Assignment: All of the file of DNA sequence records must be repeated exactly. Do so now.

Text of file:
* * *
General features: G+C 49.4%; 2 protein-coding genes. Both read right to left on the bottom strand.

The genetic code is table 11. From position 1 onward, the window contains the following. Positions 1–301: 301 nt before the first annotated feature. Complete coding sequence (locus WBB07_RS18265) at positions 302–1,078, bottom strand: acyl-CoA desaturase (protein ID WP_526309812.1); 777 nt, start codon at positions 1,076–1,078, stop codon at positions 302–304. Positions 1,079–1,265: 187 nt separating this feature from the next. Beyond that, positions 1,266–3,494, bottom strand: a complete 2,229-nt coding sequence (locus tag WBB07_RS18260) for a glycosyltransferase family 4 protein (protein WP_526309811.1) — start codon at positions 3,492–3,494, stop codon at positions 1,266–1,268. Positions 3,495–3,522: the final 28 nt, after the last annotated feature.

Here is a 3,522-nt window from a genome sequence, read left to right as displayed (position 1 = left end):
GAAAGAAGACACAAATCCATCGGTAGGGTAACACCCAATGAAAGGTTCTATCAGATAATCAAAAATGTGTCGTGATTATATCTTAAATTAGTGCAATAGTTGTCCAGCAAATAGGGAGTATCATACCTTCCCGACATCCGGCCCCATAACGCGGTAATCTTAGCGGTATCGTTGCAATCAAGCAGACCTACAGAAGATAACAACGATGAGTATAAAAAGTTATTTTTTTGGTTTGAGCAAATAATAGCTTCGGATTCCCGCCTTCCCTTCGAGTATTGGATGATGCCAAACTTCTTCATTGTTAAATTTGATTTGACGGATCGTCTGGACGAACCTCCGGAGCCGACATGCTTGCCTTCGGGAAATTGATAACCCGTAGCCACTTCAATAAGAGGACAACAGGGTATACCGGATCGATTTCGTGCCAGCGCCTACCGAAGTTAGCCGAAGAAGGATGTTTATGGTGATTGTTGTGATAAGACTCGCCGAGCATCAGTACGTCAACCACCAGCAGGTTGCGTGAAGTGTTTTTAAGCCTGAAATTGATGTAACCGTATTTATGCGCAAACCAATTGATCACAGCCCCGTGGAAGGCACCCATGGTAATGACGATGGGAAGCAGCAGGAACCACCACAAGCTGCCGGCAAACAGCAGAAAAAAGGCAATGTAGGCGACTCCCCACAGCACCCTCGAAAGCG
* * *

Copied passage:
General features: G+C 49.4%; 2 protein-coding genes. Both read right to left on the bottom strand.

The genetic code is table 11. From position 1 onward, the window contains the following. Positions 1–301: 301 nt before the first annotated feature. Complete coding sequence (locus WBB07_RS18265) at positions 302–1,078, bottom strand: acyl-CoA desaturase (protein ID WP_526309812.1); 777 nt, start codon at positions 1,076–1,078, stop codon at positions 302–304. Positions 1,079–1,265: 187 nt separating this feature from the next. Beyond that, positions 1,266–3,494, bottom strand: a complete 2,229-nt coding sequence (locus tag WBB07_RS18260) for a glycosyltransferase family 4 protein (protein WP_526309811.1) — start codon at positions 3,492–3,494, stop codon at positions 1,266–1,268. Positions 3,495–3,522: the final 28 nt, after the last annotated feature.

Here is a 3,522-nt window from a genome sequence, read left to right as displayed (position 1 = left end):
GAAAGAAGACACAAATCCATCGGTAGGGTAACACCCAATGAAAGGTTCTATCAGATAATCAAAAATGTGTCGTGATTATATCTTAAATTAGTGCAATAGTTGTCCAGCAAATAGGGAGTATCATACCTTCCCGACATCCGGCCCCATAACGCGGTAATCTTAGCGGTATCGTTGCAATCAAGCAGACCTACAGAAGATAACAACGATGAGTATAAAAAGTTATTTTTTTGGTTTGAGCAAATAATAGCTTCGGATTCCCGCCTTCCCTTCGAGTATTGGATGATGCCAAACTTCTTCATTGTTAAATTTGATTTGACGGATCGTCTGGACGAACCTCCGGAGCCGACATGCTTGCCTTCGGGAAATTGATAACCCGTAGCCACTTCAATAAGAGGACAACAGGGTATACCGGATCGATTTCGTGCCAGCGCCTACCGAAGTTAGCCGAAGAAGGATGTTTATGGTGATTGTTGTGATAAGACTCGCCGAGCATCAGTACGTCAACCACCAGCAGGTTGCGTGAAGTGTTTTTAAGCCTGAAATTGATGTAACCGTATTTATGCGCAAACCAATTGATCACAGCCCCGTGGAAGGCACCCATGGTAATGACGATGGGAAGCAGCAGGAACCACCACAAGCTGCCGGCAAACAGCAGAAAAAAGGCAATGTAGGCGACTCCCCACAGCACCCTCGAAAGCG